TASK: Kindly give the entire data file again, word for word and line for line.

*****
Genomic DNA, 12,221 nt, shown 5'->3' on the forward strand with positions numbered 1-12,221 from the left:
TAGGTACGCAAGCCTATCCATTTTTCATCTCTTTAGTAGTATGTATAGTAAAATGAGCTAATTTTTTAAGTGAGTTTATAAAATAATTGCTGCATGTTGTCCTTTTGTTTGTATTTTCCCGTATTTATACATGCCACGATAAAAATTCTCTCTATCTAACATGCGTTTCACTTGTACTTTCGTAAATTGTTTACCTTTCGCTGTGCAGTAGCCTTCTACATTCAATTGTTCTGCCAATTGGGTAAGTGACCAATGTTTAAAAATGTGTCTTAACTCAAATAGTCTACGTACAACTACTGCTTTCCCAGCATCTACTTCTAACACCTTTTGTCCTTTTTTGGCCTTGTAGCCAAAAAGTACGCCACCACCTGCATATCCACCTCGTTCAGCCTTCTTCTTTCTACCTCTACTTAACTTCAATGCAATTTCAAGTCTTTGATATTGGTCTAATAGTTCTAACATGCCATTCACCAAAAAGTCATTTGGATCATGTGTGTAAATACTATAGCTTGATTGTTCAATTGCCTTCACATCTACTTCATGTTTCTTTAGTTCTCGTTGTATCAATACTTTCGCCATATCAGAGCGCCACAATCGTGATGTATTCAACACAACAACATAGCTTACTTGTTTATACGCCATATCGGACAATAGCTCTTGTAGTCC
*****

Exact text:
Genomic DNA, 12,221 nt, shown 5'->3' on the forward strand with positions numbered 1-12,221 from the left:
TAGGTACGCAAGCCTATCCATTTTTCATCTCTTTAGTAGTATGTATAGTAAAATGAGCTAATTTTTTAAGTGAGTTTATAAAATAATTGCTGCATGTTGTCCTTTTGTTTGTATTTTCCCGTATTTATACATGCCACGATAAAAATTCTCTCTATCTAACATGCGTTTCACTTGTACTTTCGTAAATTGTTTACCTTTCGCTGTGCAGTAGCCTTCTACATTCAATTGTTCTGCCAATTGGGTAAGTGACCAATGTTTAAAAATGTGTCTTAACTCAAATAGTCTACGTACAACTACTGCTTTCCCAGCATCTACTTCTAACACCTTTTGTCCTTTTTTGGCCTTGTAGCCAAAAAGTACGCCACCACCTGCATATCCACCTCGTTCAGCCTTCTTCTTTCTACCTCTACTTAACTTCAATGCAATTTCAAGTCTTTGATATTGGTCTAATAGTTCTAACATGCCATTCACCAAAAAGTCATTTGGATCATGTGTGTAAATACTATAGCTTGATTGTTCAATTGCCTTCACATCTACTTCATGTTTCTTTAGTTCTCGTTGTATCAATACTTTCGCCATATCAGAGCGCCACAATCGTGATGTATTCAACACAACAACATAGCTTACTTGTTTATACGCCATATCGGACAATAGCTCTTGTAGTCC